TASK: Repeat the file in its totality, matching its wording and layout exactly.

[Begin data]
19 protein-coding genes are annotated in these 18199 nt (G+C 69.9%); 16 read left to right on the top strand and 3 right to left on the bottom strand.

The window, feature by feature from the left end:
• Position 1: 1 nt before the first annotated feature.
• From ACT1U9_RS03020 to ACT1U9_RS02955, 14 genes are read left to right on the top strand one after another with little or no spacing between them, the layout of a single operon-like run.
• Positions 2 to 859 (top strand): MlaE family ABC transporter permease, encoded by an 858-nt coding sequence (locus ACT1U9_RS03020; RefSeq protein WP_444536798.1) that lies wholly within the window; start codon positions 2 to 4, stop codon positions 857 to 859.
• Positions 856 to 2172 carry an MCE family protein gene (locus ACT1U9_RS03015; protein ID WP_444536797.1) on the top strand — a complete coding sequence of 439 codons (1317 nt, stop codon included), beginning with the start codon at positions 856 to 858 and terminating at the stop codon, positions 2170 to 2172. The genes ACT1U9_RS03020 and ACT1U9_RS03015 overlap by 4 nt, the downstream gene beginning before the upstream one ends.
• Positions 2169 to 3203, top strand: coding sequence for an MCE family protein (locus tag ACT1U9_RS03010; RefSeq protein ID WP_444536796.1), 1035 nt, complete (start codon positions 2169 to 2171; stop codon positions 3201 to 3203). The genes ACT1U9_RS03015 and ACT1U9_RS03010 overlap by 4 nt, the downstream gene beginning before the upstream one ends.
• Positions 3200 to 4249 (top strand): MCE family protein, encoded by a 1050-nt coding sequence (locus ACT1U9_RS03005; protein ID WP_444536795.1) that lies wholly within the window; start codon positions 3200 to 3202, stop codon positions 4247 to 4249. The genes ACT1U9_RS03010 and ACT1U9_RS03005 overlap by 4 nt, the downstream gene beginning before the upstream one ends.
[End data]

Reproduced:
19 protein-coding genes are annotated in these 18199 nt (G+C 69.9%); 16 read left to right on the top strand and 3 right to left on the bottom strand.

The window, feature by feature from the left end:
• Position 1: 1 nt before the first annotated feature.
• From ACT1U9_RS03020 to ACT1U9_RS02955, 14 genes are read left to right on the top strand one after another with little or no spacing between them, the layout of a single operon-like run.
• Positions 2 to 859 (top strand): MlaE family ABC transporter permease, encoded by an 858-nt coding sequence (locus ACT1U9_RS03020; RefSeq protein WP_444536798.1) that lies wholly within the window; start codon positions 2 to 4, stop codon positions 857 to 859.
• Positions 856 to 2172 carry an MCE family protein gene (locus ACT1U9_RS03015; protein ID WP_444536797.1) on the top strand — a complete coding sequence of 439 codons (1317 nt, stop codon included), beginning with the start codon at positions 856 to 858 and terminating at the stop codon, positions 2170 to 2172. The genes ACT1U9_RS03020 and ACT1U9_RS03015 overlap by 4 nt, the downstream gene beginning before the upstream one ends.
• Positions 2169 to 3203, top strand: coding sequence for an MCE family protein (locus tag ACT1U9_RS03010; RefSeq protein ID WP_444536796.1), 1035 nt, complete (start codon positions 2169 to 2171; stop codon positions 3201 to 3203). The genes ACT1U9_RS03015 and ACT1U9_RS03010 overlap by 4 nt, the downstream gene beginning before the upstream one ends.
• Positions 3200 to 4249 (top strand): MCE family protein, encoded by a 1050-nt coding sequence (locus ACT1U9_RS03005; protein ID WP_444536795.1) that lies wholly within the window; start codon positions 3200 to 3202, stop codon positions 4247 to 4249. The genes ACT1U9_RS03010 and ACT1U9_RS03005 overlap by 4 nt, the downstream gene beginning before the upstream one ends.